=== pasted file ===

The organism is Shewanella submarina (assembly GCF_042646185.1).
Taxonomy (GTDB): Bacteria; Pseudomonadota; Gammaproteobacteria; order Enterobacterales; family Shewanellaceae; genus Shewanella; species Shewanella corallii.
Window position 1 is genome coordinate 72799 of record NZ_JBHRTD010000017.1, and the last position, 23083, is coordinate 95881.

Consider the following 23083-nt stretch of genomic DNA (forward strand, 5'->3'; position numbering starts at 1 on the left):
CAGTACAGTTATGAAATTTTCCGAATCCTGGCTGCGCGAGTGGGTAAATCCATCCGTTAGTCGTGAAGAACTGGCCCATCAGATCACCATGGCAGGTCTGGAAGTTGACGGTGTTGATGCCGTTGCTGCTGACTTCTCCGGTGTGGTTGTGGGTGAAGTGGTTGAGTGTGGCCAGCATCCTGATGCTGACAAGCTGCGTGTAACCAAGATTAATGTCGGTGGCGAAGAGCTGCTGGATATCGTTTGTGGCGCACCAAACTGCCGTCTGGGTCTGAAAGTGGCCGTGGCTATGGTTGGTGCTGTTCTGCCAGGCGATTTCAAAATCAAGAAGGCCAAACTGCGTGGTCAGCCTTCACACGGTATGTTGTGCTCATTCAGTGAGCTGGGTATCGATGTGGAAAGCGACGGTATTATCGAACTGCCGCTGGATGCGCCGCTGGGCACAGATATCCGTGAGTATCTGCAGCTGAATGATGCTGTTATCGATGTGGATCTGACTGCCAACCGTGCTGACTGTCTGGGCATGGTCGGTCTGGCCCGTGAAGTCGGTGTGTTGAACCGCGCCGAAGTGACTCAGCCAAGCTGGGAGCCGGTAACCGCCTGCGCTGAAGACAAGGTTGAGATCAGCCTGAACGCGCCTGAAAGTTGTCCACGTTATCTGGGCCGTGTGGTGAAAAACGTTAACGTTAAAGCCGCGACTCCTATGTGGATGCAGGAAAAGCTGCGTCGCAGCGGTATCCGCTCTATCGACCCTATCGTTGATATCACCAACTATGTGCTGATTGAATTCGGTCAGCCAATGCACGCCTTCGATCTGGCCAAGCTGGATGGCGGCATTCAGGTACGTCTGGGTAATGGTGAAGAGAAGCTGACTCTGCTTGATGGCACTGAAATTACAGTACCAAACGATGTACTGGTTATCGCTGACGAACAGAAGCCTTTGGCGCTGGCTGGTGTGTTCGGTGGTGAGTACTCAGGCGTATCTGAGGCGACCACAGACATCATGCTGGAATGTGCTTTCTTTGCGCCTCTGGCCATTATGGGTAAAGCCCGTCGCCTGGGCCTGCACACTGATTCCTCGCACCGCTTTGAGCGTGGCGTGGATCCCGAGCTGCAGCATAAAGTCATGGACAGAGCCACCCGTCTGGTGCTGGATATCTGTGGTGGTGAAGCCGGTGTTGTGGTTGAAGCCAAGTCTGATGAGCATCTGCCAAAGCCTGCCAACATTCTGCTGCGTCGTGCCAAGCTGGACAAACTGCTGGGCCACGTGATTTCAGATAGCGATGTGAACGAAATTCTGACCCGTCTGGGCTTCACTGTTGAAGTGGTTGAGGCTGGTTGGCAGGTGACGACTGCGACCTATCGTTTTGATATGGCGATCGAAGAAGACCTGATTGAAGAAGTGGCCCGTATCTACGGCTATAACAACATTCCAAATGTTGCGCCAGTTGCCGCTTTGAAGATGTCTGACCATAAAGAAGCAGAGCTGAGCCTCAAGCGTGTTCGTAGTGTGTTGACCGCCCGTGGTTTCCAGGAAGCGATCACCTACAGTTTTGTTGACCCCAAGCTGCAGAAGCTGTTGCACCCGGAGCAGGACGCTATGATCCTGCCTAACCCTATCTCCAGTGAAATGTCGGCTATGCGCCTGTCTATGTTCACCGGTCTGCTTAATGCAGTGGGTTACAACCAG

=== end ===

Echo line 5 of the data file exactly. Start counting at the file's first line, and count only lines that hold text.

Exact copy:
CAGTACAGTTATGAAATTTTCCGAATCCTGGCTGCGCGAGTGGGTAAATCCATCCGTTAGTCGTGAAGAACTGGCCCATCAGATCACCATGGCAGGTCTGGAAGTTGACGGTGTTGATGCCGTTGCTGCTGACTTCTCCGGTGTGGTTGTGGGTGAAGTGGTTGAGTGTGGCCAGCATCCTGATGCTGACAAGCTGCGTGTAACCAAGATTAATGTCGGTGGCGAAGAGCTGCTGGATATCGTTTGTGGCGCACCAAACTGCCGTCTGGGTCTGAAAGTGGCCGTGGCTATGGTTGGTGCTGTTCTGCCAGGCGATTTCAAAATCAAGAAGGCCAAACTGCGTGGTCAGCCTTCACACGGTATGTTGTGCTCATTCAGTGAGCTGGGTATCGATGTGGAAAGCGACGGTATTATCGAACTGCCGCTGGATGCGCCGCTGGGCACAGATATCCGTGAGTATCTGCAGCTGAATGATGCTGTTATCGATGTGGATCTGACTGCCAACCGTGCTGACTGTCTGGGCATGGTCGGTCTGGCCCGTGAAGTCGGTGTGTTGAACCGCGCCGAAGTGACTCAGCCAAGCTGGGAGCCGGTAACCGCCTGCGCTGAAGACAAGGTTGAGATCAGCCTGAACGCGCCTGAAAGTTGTCCACGTTATCTGGGCCGTGTGGTGAAAAACGTTAACGTTAAAGCCGCGACTCCTATGTGGATGCAGGAAAAGCTGCGTCGCAGCGGTATCCGCTCTATCGACCCTATCGTTGATATCACCAACTATGTGCTGATTGAATTCGGTCAGCCAATGCACGCCTTCGATCTGGCCAAGCTGGATGGCGGCATTCAGGTACGTCTGGGTAATGGTGAAGAGAAGCTGACTCTGCTTGATGGCACTGAAATTACAGTACCAAACGATGTACTGGTTATCGCTGACGAACAGAAGCCTTTGGCGCTGGCTGGTGTGTTCGGTGGTGAGTACTCAGGCGTATCTGAGGCGACCACAGACATCATGCTGGAATGTGCTTTCTTTGCGCCTCTGGCCATTATGGGTAAAGCCCGTCGCCTGGGCCTGCACACTGATTCCTCGCACCGCTTTGAGCGTGGCGTGGATCCCGAGCTGCAGCATAAAGTCATGGACAGAGCCACCCGTCTGGTGCTGGATATCTGTGGTGGTGAAGCCGGTGTTGTGGTTGAAGCCAAGTCTGATGAGCATCTGCCAAAGCCTGCCAACATTCTGCTGCGTCGTGCCAAGCTGGACAAACTGCTGGGCCACGTGATTTCAGATAGCGATGTGAACGAAATTCTGACCCGTCTGGGCTTCACTGTTGAAGTGGTTGAGGCTGGTTGGCAGGTGACGACTGCGACCTATCGTTTTGATATGGCGATCGAAGAAGACCTGATTGAAGAAGTGGCCCGTATCTACGGCTATAACAACATTCCAAATGTTGCGCCAGTTGCCGCTTTGAAGATGTCTGACCATAAAGAAGCAGAGCTGAGCCTCAAGCGTGTTCGTAGTGTGTTGACCGCCCGTGGTTTCCAGGAAGCGATCACCTACAGTTTTGTTGACCCCAAGCTGCAGAAGCTGTTGCACCCGGAGCAGGACGCTATGATCCTGCCTAACCCTATCTCCAGTGAAATGTCGGCTATGCGCCTGTCTATGTTCACCGGTCTGCTTAATGCAGTGGGTTACAACCAG